LACROIX, Paul. Louis XII et Anne de Bretagne. Chronique de l’Histoire de France. Ouvrage illustré de 14 chromolithographies, 15 grandes gravures hors texte et d’environ 200 dessins dans le texte d’après les originaux de l’époque. Paris, Georges Hurtrel, 1882.
4to [290 x 198 mm] of (3) ll., 1 portrait, iv pp., (2), 642, 29 plates out of pagination including 14 in colors and 1 on double-page. Bound in light-brown quarter-morocco, spine ribbed and finely decorated, untrimmed. Contemporary binding.
First edition of this very beautiful work dedicated to the history of the king Louis XII. Catalogue Pichon, n°4068.
Copy n°3, one of the 30 deluxe copies printed on Japanese vellum.
“Published at 30 fr. 200 copies have also been printed on Vellum paper, at 60 fr.; and 30 copies on Japanese vellum at 200 fr.” (Vicaire, Manuel de l’amateur de livres du XIXe siècle, IV, 858)
Paul Lacroix had started to write a History of the sixteenth century in France that was supposed to count 34 volumes, and of which the first four 8vo volumes were printed in 1834-1835. Unfortunately, these 4 volumes, which comprised only the reign of Louis XII, were destroyed in the fire of the shops of the rue du Pot-de-Fer, and therefore, the work got stopped.
“These 34 volumes, it would have taken nine or ten years to write them, ten years of hard-working and tireless labor. I had seen all that existed as original documents, related to seven reigns that fill the century I was offering to write and depict: books, manuscripts, miniatures, engravings, monuments… After having finished 5 or 6 volumes of this ‘History’, I was able to publish it; I had even printed out the 3 or 4 first volumes… and I was full of passion, bravery, devotion, to pursue my work, when the edition of the volumes already printed was entirely destroyed in a fire. These volumes, the only ones that came out, became so rare, that nobody of the current generation known, even suspects they exist. These are those volumes, these are the manuscripts of my work that I would like to bring out, after a silence, after a 45-year-old indifference, especially as these manuscripts and volumes enclose the entire life, the entire reign of Louis XII, one of the least known and most curious reign of the history of France. This is the history, the chronicle of the good king Louis XII, Father of the People, and of the good queen Anne of Brittany.” (Paul Lacroix, Foreword).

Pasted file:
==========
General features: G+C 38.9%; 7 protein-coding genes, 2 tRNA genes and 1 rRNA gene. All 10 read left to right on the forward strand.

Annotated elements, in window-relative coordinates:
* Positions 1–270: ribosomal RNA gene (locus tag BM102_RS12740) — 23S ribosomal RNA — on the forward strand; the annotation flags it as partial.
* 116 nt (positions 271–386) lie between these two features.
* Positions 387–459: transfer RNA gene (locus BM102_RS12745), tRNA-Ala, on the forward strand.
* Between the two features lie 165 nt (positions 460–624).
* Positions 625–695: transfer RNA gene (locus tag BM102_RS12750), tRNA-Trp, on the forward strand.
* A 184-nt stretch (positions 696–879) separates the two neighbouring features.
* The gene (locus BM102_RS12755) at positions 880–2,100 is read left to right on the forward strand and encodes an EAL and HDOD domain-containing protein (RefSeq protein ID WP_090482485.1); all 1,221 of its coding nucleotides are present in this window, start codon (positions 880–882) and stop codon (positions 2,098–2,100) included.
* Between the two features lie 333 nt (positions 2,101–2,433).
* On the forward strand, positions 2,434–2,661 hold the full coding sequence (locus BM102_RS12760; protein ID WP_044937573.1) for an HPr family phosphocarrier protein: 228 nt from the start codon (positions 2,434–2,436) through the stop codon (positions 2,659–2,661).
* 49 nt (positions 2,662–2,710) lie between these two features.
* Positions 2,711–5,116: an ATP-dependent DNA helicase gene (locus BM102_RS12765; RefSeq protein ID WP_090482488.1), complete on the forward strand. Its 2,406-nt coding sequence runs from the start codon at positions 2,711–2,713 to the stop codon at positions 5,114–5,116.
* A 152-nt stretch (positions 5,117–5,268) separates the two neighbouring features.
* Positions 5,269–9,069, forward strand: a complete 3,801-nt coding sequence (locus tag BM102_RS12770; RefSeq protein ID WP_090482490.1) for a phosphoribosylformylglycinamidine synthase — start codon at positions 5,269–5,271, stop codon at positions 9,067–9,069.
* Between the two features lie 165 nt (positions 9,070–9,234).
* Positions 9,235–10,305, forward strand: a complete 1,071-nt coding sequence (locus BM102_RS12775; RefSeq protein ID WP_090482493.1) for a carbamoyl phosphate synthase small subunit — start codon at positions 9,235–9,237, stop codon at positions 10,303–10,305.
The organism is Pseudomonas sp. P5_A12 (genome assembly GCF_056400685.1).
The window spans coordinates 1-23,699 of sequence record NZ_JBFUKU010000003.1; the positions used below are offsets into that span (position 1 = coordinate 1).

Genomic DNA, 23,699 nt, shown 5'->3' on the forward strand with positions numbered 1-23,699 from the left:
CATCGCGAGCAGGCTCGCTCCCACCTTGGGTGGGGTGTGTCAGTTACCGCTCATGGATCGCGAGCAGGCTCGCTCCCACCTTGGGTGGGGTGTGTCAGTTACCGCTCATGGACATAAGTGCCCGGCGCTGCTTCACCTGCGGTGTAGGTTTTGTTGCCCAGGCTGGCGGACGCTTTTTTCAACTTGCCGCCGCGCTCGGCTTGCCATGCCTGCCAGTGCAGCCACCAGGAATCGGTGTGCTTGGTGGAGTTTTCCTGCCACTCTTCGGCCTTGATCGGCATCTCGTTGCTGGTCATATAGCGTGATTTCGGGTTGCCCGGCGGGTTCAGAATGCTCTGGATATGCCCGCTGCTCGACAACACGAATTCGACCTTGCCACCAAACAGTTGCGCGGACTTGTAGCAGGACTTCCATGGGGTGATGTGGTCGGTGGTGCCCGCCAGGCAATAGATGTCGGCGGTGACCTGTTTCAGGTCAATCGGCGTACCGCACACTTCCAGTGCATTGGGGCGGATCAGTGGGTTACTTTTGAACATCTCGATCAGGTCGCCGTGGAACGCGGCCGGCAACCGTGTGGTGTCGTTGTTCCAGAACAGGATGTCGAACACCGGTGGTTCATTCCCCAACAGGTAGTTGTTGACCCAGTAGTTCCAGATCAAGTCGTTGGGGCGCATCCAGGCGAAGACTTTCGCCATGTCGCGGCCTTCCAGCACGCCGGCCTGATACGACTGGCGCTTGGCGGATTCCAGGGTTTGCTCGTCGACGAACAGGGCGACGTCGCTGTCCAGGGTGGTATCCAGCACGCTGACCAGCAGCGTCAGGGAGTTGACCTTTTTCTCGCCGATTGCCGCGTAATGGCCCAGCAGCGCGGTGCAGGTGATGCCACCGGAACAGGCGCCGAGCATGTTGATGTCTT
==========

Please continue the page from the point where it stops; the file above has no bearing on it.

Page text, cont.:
“Paul Lacroix (1807-1884), a French polygraph, known under the pseudonym of P.-L. Jacob bibliophile, was already a hack writer in his schooldays. Leading at the same time the easy and hard literature, as it was said then, he composed on one hand novels, and on the other hand history books, then he mixed the two genres in many publications. His first novels were successful and attracted the following. In 1842 he funded with M. Thoré ‘L’Alliance des Arts’ (‘The Alliance of the Arts’), whose purpose was to make known, with good catalogues, the artistic and literary treasures owned by the private collections, and thus to serve the interests of books and arts lovers. In 1848, he was called to be part of the commission of the historical monuments created near the minister of the Interior. During more than ten years, he pursued the reform of the King’s Library, and suggested a reorganization plan of this great institution. In 1855 he was appointed curator of the Arsenal’s Library.” (Nouvelle biographie générale, XXVIII, 595-602)
The superb illustration is composed of a portrait of Paul Lacroix etched by A. Lalauze, of 29 plates out of pagination (14 chromolithographs and 15 large engravings) and around 200 drawings in the text after the contemporary original work.
A superb copy of the deluxe edition on Japanese vellum perfectly preserved.